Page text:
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Reviewed by: Ryan Roberts
Date Reviewed: April 15, 2020

Demographic and societal shifts in religion—to say nothing of higher education challenges—gnaw at North American theological education. The turbulence around the religious and educational environment is constant, and the essays in this volume acknowledge these challenges while exploring methods to move forward. The essays were written by seminary presidents and university leaders of various traditions to honor Daniel Aleshire, longtime executive director of the Association of Theological Schools (ATS). The first four essays address the challenges faced by theological schools while the final two essays examine the rise of non-Christian traditions in North America. Outside of the six essays, a helpful introduction provides coherence to the book, while the honoree of the volume supplies an afterword.

The first two essays by David Tiede and Martha Horne soberly name the disruptions around theological education. Tiede raises four pressing challenges and how Lutherans (ELCA) are addressing them: the digitization and marketing of everything; the cost/debt spiral; the need for leadership change; and the focus on educational results. Horne provides a call for change through the story of Desmond Tutu’s awakening to how theology is shaped by different historical, sociological, and cultural contexts. This should drive an ability for Anglican comprehensiveness, anchored in communion, worship, and mission, that allows for theological inquiry and debate.

Donald Senior focuses on the type of Roman Catholic seminary candidate needed for the emerging needs of this world. Priestly formation from the work of Pope John Paul II roots this vision and is then joined with values from Pope Francis’s vision of the joy of the gospel, care for creation, and mercy. While other essays focus on curriculum or mission, Senior calls for a counter-cultural vision for theological education embodied through its people.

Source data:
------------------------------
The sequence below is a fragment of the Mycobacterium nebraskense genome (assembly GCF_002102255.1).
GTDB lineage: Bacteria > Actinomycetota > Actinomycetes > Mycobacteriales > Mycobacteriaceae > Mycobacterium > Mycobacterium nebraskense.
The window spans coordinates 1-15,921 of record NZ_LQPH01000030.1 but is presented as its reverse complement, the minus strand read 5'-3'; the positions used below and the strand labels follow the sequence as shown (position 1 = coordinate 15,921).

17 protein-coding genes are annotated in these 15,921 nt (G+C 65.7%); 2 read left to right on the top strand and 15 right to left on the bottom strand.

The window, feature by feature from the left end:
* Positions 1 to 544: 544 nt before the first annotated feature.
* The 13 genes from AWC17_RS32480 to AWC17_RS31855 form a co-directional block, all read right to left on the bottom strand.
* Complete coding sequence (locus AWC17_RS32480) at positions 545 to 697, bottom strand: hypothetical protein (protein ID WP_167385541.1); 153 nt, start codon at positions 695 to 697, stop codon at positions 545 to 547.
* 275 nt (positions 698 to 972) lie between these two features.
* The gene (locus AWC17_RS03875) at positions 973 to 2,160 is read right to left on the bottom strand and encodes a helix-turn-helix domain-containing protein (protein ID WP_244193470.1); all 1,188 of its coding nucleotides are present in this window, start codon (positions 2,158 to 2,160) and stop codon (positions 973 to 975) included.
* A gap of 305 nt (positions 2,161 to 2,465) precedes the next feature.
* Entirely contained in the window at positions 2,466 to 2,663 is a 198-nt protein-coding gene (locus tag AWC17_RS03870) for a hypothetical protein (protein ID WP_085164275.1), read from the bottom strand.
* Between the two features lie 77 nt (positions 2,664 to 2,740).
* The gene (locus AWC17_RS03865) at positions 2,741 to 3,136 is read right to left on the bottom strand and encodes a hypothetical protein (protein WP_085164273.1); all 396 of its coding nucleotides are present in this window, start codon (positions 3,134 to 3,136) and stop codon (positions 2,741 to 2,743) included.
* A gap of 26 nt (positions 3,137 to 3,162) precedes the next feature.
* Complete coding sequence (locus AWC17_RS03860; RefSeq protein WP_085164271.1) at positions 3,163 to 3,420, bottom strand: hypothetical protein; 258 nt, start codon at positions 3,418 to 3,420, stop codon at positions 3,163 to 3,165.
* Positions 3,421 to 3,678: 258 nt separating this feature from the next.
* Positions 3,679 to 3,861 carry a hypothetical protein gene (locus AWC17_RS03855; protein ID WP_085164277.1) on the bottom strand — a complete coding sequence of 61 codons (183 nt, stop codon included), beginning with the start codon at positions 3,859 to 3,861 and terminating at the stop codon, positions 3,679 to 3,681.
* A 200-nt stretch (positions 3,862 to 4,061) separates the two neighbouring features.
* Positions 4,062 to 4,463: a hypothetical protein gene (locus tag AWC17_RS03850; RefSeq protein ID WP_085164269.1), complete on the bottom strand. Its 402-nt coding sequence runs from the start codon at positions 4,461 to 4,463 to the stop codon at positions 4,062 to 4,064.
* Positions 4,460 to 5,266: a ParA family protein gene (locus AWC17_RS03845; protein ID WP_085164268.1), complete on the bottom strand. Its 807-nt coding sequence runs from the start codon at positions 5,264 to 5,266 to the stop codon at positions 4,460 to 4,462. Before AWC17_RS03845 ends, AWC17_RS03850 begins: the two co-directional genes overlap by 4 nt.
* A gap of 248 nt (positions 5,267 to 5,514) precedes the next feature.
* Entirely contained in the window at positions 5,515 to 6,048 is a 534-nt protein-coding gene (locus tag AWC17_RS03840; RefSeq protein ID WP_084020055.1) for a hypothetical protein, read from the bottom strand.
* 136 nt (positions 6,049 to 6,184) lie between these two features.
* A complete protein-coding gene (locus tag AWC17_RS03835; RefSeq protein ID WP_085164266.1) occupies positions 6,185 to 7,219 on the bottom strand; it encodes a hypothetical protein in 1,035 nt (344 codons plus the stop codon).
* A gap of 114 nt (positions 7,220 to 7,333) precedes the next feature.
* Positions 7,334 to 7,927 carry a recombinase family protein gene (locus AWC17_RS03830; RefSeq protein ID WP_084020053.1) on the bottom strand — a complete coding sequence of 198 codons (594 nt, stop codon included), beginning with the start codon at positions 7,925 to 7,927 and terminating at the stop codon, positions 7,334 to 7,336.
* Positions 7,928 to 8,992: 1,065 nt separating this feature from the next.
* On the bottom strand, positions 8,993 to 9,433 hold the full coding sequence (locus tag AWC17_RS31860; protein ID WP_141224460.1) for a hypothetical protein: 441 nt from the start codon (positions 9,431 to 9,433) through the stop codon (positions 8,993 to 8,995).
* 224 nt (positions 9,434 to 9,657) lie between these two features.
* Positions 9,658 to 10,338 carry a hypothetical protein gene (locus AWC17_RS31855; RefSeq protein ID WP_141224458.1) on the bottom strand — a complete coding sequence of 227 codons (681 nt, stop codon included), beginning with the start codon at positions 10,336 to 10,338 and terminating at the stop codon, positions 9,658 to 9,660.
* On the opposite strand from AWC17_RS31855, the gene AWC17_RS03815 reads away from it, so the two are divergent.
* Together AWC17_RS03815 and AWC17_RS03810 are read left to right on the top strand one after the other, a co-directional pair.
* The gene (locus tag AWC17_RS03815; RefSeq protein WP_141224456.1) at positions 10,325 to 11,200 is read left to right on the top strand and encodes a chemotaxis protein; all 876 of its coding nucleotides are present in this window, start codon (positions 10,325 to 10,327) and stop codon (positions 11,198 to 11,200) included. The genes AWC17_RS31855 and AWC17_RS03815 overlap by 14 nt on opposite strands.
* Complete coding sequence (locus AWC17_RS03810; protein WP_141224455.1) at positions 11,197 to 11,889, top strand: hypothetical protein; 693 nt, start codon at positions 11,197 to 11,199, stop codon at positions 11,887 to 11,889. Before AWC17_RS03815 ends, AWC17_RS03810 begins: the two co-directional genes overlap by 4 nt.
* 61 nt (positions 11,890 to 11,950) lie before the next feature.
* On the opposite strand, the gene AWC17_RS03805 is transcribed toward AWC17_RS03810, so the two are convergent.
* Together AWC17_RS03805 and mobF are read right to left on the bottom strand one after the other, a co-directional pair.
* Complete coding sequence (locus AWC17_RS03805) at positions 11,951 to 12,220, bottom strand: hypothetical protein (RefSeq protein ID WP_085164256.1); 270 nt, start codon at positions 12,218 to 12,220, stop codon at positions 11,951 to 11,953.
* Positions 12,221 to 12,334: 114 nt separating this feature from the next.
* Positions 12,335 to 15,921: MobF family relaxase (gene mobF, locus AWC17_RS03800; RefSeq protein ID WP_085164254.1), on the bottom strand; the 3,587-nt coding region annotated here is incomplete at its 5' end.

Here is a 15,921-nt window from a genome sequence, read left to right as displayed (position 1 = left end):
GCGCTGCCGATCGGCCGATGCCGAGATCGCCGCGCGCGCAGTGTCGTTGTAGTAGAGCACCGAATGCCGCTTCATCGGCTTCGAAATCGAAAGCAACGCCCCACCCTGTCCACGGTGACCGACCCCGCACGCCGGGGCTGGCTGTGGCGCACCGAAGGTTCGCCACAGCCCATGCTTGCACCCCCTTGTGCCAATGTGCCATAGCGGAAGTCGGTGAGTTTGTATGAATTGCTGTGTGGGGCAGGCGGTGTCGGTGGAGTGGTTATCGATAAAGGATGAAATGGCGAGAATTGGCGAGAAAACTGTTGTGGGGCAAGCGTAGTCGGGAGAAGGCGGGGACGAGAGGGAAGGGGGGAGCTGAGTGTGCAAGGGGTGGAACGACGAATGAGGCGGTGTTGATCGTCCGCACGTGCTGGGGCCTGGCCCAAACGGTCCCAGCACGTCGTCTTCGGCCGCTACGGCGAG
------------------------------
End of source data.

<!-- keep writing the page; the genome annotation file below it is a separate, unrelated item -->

Evangelical pragmatism and its aversion to seminary training is the focus of Richard Mouw’s essay. Mouw encourages theological schools to listen to concerns and questions of those in ministry. Theological educators must make the case for theological education, but must do so with an empathetic spirit throughout the conversation.

The final two essays by Douglas McConnell and Judith Berling examine multifaith engagement and its implications for pedagogical concerns. McConnell grapples with how to engage a multifaith context from an evangelical framework. He calls for convicted civility rooted in hospitality and illustrates this through an institutional case study. Berling traces the history of multifaith theological education in mainline seminaries and explores ongoing opportunities and challenges. She raises the many ways that tradition can be both understood and shaped; this flexibility in tradition should aid in classroom pedagogy and interreligious learning.

The volume as a whole encourages faculty, administators, stakeholders, and institutions to discern their core identity and mission. This, in turn, should drive what doctrines/affirmations and practices of life are central to a school’s tradition. While not prescriptive in methodology, the essays provide a quick read for busy stakeholders that can foster reflective dialogue on mission, tradition, and vision.

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